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Thursday, 9 April, 1998, 12:02 GMT 13:02 UK
Astronomers see 'jewel-box' in the sky
The Hubble space telescope spies stellar jewels
The Hubble Space Telescope has photographed a dazzling "jewel-box" of stars and pinpointed the rapidly fading ember of a burned-out star. The BBC's science correspondent David Whitehouse reports:

Hubble in Earth orbit
Hubble in Earth orbit
The Hubble is sending back some sensational images of the cosmos.

Orbiting above the Earth's turbulent and murky atmosphere it has an undistorted view of space.

The jewel-box of stars is star cluster NGC 1818 situated 164,000 light years away in a nearby companion galaxy called the Large Magellanic Cloud (LMC).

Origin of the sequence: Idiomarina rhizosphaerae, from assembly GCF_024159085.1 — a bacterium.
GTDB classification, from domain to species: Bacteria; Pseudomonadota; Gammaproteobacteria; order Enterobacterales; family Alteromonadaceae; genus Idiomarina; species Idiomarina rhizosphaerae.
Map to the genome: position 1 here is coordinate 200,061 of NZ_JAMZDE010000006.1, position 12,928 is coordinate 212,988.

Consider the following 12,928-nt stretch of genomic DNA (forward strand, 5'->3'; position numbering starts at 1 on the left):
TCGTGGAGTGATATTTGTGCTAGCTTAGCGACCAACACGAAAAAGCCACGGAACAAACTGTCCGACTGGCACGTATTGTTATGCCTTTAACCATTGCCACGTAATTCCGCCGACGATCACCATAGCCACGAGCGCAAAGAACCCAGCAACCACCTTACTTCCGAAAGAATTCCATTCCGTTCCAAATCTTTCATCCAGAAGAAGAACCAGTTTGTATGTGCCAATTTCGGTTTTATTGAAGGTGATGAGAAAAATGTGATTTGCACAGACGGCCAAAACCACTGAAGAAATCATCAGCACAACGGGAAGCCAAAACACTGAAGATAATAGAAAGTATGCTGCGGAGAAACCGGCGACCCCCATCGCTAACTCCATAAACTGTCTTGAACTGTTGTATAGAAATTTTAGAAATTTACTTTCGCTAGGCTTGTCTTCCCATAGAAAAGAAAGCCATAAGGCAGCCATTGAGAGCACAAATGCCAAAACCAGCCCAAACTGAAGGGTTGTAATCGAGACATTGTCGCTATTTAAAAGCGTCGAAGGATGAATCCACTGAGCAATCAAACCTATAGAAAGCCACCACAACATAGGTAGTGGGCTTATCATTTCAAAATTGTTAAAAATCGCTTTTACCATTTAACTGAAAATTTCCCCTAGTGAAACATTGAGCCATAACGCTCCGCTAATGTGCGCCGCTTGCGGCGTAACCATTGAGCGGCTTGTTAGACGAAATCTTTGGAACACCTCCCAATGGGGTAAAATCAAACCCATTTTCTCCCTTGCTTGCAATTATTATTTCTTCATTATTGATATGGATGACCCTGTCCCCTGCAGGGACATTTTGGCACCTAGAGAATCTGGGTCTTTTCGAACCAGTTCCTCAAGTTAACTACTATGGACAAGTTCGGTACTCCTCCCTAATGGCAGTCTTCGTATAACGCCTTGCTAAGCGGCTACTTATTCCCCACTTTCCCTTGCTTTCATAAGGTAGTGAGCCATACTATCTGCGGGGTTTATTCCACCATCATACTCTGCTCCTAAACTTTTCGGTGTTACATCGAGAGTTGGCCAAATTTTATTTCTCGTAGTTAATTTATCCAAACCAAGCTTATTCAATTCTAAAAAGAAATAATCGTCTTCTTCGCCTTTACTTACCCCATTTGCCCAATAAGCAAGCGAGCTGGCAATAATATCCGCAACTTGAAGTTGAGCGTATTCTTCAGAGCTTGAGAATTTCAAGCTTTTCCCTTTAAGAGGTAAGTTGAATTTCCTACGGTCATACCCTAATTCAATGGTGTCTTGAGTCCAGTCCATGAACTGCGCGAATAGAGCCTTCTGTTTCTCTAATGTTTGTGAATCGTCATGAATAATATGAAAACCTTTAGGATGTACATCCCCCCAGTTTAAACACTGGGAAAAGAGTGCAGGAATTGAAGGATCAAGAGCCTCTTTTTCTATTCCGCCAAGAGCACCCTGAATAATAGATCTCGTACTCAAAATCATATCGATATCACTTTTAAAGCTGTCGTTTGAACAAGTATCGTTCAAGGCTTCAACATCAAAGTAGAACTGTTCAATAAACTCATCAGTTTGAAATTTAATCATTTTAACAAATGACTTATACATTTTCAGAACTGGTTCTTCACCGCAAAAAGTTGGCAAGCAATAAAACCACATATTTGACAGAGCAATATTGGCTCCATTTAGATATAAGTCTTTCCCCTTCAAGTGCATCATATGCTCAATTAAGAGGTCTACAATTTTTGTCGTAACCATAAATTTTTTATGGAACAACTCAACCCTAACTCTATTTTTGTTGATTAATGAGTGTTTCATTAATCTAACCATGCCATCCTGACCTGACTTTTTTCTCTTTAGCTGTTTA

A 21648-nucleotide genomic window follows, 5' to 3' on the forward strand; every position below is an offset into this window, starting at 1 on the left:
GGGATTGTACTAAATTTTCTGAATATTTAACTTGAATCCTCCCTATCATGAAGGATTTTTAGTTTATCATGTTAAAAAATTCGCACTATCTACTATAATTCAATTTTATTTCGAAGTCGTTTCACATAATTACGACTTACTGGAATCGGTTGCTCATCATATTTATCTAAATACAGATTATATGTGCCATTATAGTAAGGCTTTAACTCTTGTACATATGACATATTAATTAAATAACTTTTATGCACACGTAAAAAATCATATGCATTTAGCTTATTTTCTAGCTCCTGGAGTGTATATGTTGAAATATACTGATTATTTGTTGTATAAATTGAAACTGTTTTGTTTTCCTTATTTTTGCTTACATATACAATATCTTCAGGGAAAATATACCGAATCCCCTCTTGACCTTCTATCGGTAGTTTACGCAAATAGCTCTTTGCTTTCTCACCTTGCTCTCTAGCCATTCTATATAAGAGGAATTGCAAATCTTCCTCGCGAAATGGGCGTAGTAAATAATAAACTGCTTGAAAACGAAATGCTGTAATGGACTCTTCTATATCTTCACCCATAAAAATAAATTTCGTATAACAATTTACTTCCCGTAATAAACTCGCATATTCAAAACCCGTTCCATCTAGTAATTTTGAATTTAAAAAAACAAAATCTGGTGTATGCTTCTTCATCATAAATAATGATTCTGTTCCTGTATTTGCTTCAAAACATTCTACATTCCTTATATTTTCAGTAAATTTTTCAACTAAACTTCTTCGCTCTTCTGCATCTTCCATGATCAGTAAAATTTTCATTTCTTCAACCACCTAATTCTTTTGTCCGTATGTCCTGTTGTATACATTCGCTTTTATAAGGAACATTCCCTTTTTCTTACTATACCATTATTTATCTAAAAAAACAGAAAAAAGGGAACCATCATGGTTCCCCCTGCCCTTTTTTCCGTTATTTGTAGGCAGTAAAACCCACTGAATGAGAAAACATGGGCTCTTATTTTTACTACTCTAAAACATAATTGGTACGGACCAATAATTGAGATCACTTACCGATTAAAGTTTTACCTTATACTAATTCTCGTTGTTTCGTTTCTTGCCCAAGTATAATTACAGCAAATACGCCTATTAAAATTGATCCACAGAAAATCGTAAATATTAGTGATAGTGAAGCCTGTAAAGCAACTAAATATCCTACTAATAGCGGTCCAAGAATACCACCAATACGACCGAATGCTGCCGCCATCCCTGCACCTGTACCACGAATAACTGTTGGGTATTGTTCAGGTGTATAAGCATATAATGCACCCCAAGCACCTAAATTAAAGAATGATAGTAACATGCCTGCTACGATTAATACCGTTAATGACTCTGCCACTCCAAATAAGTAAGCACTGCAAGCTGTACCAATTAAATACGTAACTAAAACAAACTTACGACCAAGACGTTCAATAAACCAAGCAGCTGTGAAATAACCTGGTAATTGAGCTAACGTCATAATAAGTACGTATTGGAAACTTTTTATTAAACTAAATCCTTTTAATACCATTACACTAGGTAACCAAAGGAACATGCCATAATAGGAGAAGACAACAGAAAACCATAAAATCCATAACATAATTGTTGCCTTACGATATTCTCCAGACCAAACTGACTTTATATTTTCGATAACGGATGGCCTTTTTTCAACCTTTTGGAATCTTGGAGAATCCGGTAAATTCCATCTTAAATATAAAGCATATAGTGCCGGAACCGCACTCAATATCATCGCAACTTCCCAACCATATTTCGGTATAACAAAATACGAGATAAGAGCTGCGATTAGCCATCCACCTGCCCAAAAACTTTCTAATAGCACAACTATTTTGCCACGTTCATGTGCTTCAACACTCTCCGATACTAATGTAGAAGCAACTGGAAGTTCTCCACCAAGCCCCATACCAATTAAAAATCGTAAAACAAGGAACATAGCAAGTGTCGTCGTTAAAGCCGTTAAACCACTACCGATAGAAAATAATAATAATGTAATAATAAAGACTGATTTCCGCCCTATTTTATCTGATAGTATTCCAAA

The LMC is a place of vigorous star formation and makes an ideal place to study how stars are born.

A stellar ember, a rare white dwarf
A stellar ember, a rare white dwarf
The arrowed star is a so-called white dwarf, a fading ember of a burnt out star.

Astronomers believe that this was formed only very recently following the collapse of a red giant star.

Close-up showing hot young stars
Close-up showing hot young stars
There are more than 20,000 stars in NGC 1818. The blue-white stars are young, possibly only a million years old, with sizzling surface temperatures of 27,000 degrees Celsius.

See also:

25 Mar 98 | Sci/Tech
Hubble sees starbirth
01 Apr 98 | Sci/Tech
Astronomers see cosmic mirage
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